As a telecommunications attorney that has worked with a number of Native American tribes to promote economic development on their reservations, I can’t help but find it interesting when issues of telecommunications law and tribal law converge. A decision released this week by the 10th Circuit caught my attention for that very reason.
Great Plains Lending, a payday lending company owned by the Otoe-Missouria Tribe of Indians, was sued for TCPA violations after allegedly making two to three autodialed calls per day (to a mobile number) following the borrower’s revocation of consent to receive such calls. The district court dismissed the case, holding that the litigation was barred by the tribe’s sovereign immunity.
The 10th Circuit Court of Appeals reversed and remanded the case, concluding that the trial court erred in denying the plaintiff the opportunity to conduct limited discovery regarding whether the tribe’s sovereign immunity should extend to the payday lender. The plaintiff alleged that Great Plains Lending was under the effective control of Think Finance, a non-tribal entity, and, as such, should not be cloaked in the tribe’s immunity.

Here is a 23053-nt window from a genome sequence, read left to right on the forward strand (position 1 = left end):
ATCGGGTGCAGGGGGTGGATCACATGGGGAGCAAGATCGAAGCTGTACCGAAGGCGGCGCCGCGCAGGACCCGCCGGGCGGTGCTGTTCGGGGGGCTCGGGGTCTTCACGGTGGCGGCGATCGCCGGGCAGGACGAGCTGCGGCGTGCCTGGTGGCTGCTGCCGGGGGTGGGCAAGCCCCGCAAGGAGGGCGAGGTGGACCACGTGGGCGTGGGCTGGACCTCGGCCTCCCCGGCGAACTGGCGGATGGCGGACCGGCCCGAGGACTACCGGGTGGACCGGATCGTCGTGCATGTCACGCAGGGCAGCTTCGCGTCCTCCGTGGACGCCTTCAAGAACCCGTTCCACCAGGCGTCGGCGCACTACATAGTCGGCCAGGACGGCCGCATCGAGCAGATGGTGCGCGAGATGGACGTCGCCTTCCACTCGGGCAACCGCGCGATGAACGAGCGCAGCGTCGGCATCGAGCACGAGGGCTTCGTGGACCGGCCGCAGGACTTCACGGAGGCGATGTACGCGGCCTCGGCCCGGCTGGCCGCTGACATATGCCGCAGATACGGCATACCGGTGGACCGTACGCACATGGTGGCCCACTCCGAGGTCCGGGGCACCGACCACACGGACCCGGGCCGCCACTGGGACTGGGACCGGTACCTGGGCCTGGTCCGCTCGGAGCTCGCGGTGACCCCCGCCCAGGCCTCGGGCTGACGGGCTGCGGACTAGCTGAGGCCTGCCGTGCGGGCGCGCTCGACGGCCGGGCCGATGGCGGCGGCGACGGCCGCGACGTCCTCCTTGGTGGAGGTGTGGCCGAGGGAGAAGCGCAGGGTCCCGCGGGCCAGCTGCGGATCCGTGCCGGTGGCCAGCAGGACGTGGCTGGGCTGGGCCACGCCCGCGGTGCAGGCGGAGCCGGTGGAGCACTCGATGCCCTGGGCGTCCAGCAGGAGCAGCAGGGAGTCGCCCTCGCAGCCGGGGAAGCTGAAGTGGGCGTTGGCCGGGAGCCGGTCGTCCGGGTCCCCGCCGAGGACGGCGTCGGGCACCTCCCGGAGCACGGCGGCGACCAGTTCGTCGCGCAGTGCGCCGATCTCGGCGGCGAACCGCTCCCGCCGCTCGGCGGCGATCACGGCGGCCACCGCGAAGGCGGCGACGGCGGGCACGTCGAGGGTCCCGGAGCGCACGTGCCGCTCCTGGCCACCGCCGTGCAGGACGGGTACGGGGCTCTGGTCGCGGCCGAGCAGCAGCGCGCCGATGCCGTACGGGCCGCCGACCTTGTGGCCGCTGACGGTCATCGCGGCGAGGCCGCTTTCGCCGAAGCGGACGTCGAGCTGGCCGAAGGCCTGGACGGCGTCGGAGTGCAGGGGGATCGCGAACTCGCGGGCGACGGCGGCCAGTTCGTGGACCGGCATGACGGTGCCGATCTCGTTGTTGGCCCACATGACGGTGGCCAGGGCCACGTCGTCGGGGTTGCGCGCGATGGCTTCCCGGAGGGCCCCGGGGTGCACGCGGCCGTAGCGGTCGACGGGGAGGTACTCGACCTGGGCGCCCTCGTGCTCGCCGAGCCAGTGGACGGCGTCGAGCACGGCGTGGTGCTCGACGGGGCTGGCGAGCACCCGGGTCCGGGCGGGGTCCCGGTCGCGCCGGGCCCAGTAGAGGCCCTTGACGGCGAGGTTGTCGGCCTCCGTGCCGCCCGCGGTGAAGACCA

According to the 10th Circuit, discovery should have been permitted to proceed on this issue because, “a more satisfactory showing regarding the actual workings of Great Plains and its financial relationship with the Tribe is necessary. . . .” The 10th Circuit explained that allegations of Think Finance’s control over the tribal entity were supported by several pieces of circumstantial evidence, including that, in a separate case, the Pennsylvania Attorney General alleged that Think Finance contracted with Great Plains Lending “to evade Pennsylvania’s cap on interest rates and that the tribe received less than 5% of the profits generated.” The 10th Circuit also found that, while the district court recognized the percentage of profits retained by the tribe could be relevant to its analysis, it nevertheless denied plaintiff the opportunity to conduct discovery on the issue.
The 10th Circuit’s decision has potential ramifications well beyond Great Plains Lending. According to a 2015 Huffington Post article, almost “a quarter of the $4.1 billion the online payday loan industry takes in each year goes to 30 or so lenders based on reservations.” In other words, if tribal lenders seek to avoid TCPA liability by relying on tribal sovereign immunity, they may, in return, be required to divulge the terms of their confidential business relationships with third parties that participate in the business. If the tribes are not the primary beneficiaries of the high interest rates collected on payday loans, tribal sovereign immunity may not be available, even if it is a tribally owned entity.
Finn v. Great Plains Lending, LLC, No. 16-6348.